Page:United States Statutes at Large Volume 98 Part 2.djvu/904

This page needs to be proofread.
PUBLIC LAW 98-000—MMMM. DD, 1984

98 STAT. 2064

PUBLIC LAW 98-473—OCT. 12, 1984

attorney for the Government. The court shall order the discharge of the person or, on the motion of the attorney for the Government or on its own motion, shall hold a hearing, conducted pursuant to the provisions of section 4247(d), to determine whether he should be released. If, after the hearing, the court finds by a preponderance of the evidence that the person has recovered from his mental disease or defect to such an extent that— ^•y, "(1) his release would no longer create a substantial risk of bodily injury to another person or serious damage to property of another, the court shall order that he be immediately discharged; or "(2) his conditional release under a prescribed regimen of medical, psychiatric, or psychological care or treatment would no longer create a substantial risk of bodily injury to another person or serious damage to property of another, the court shall— "(A) order that he be conditionally discharged under a prescribed regimen of medical, psychiatric, or psychological care or treatment that has been prepared for him, that has been certified to the court as appropriate by the director of the facility in which he is committed, and that has been found by the court to be appropriate; and "(B) order, as an explicit condition of release, that he comply with the prescribed regimen of medical, psychiatric, or psychological care or treatment. The court at any time may, after a hearing employing the same criteria, modify or eliminate the regimen of medical, psychiatric, or psychological care or treatment. "(f) REVOCATION OF CONDITIONAL DISCHARGE.—The director of a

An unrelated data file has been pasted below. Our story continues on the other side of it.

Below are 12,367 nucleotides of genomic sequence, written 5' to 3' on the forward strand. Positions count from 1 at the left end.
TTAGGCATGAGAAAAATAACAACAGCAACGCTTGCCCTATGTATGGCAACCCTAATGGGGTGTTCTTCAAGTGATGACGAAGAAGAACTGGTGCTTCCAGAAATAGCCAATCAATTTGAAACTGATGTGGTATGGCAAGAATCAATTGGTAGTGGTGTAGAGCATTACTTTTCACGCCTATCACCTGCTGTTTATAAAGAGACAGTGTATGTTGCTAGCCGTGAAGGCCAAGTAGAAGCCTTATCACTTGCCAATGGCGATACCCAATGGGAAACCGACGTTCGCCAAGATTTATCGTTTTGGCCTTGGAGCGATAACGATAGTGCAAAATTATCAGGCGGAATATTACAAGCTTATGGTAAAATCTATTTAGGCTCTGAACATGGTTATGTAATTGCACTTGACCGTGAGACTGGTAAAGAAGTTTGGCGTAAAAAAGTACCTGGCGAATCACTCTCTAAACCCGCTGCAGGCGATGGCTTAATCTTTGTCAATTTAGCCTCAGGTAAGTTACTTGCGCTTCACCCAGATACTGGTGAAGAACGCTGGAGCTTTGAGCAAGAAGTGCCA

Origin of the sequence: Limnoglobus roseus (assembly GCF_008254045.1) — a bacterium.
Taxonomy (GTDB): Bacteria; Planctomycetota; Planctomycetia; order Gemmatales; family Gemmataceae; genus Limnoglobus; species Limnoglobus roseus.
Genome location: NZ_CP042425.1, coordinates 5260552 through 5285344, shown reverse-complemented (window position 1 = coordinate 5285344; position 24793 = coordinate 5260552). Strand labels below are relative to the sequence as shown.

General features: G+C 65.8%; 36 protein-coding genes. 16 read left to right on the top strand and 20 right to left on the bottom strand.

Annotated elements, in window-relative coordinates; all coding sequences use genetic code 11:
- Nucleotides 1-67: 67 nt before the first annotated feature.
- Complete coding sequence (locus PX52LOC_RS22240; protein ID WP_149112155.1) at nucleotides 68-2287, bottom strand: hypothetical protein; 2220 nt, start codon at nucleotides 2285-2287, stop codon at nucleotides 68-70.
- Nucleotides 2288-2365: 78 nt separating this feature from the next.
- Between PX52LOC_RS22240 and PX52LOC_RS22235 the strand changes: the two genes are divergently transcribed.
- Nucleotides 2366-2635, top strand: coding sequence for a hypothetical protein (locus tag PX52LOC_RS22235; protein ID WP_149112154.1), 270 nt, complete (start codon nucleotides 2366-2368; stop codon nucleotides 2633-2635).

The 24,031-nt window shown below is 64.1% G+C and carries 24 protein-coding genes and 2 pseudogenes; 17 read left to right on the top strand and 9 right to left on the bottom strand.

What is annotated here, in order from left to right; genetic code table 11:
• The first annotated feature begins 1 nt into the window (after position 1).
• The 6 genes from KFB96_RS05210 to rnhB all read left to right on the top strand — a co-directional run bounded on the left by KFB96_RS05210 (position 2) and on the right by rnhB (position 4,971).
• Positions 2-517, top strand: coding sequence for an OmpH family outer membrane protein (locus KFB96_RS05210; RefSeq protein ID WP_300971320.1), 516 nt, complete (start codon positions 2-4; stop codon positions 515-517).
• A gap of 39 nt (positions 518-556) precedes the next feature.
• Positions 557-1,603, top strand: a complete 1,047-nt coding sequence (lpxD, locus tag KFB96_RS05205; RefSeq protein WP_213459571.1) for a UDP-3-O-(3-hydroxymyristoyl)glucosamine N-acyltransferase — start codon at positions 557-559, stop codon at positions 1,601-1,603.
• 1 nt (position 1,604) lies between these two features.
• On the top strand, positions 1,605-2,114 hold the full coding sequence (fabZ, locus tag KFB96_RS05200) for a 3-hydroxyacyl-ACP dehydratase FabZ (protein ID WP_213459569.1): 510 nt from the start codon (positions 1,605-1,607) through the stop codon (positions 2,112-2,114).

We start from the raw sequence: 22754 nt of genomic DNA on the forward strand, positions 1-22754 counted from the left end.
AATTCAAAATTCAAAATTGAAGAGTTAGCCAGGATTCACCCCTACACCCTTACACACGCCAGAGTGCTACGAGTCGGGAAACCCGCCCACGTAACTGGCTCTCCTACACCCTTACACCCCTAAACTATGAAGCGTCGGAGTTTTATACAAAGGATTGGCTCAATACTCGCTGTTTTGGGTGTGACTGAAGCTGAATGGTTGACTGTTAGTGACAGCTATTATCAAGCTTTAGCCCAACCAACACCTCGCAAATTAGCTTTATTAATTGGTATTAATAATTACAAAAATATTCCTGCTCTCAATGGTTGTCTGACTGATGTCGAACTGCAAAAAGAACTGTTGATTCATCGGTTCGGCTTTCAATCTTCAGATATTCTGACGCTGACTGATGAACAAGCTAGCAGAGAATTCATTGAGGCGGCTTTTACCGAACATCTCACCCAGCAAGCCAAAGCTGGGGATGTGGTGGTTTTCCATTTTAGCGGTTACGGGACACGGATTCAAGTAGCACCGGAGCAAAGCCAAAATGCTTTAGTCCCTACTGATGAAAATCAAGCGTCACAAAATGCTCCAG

medical facility responsible for administering a regimen imposed on a person conditionally discharged under subsection (e) shall notify the Attorney General and the court having jurisdiction over the person of any failure of the person to comply with the regimen. Upon such notice, or upon other probable cause to believe that the person has failed to comply with the prescribed regimen of medical, psychiatric, or psychological care or treatment, the person may be arrested, and, upon arrest, shall be taken without unnecessary delay before the court having jurisdiction over him. The court shall, after a hearing, determine whether the person should be remanded to a suitable facility on the ground that, in light of his failure to comply with the prescribed regimen of medical, psychiatric, or psychological care or treatment, his continued release would create a substantial risk of bodily injury to another person or serious damage to property of another. "(g) RELEASE TO STATE OF CERTAIN OTHER PERSONS.—If the director of a facility in which a person is hospitalized pursuant to this subchapter certifies to the Attorney General that a person, against whom all charges have been dismissed for reasons not related to the mental condition of the person, is presently suffering from a mental disease or defect as a result of which his release would create a substantial risk of bodily injury to another person or serious damage to property of another, the Attorney General shall release the person to the appropriate official of the State in which the person is domiciled or was tried for the purpose of institution of State proceedings for civil commitment. If neither such State will assume such responsibility, the Attorney General shall release the person upon receipt of notice from the State that it will not assume such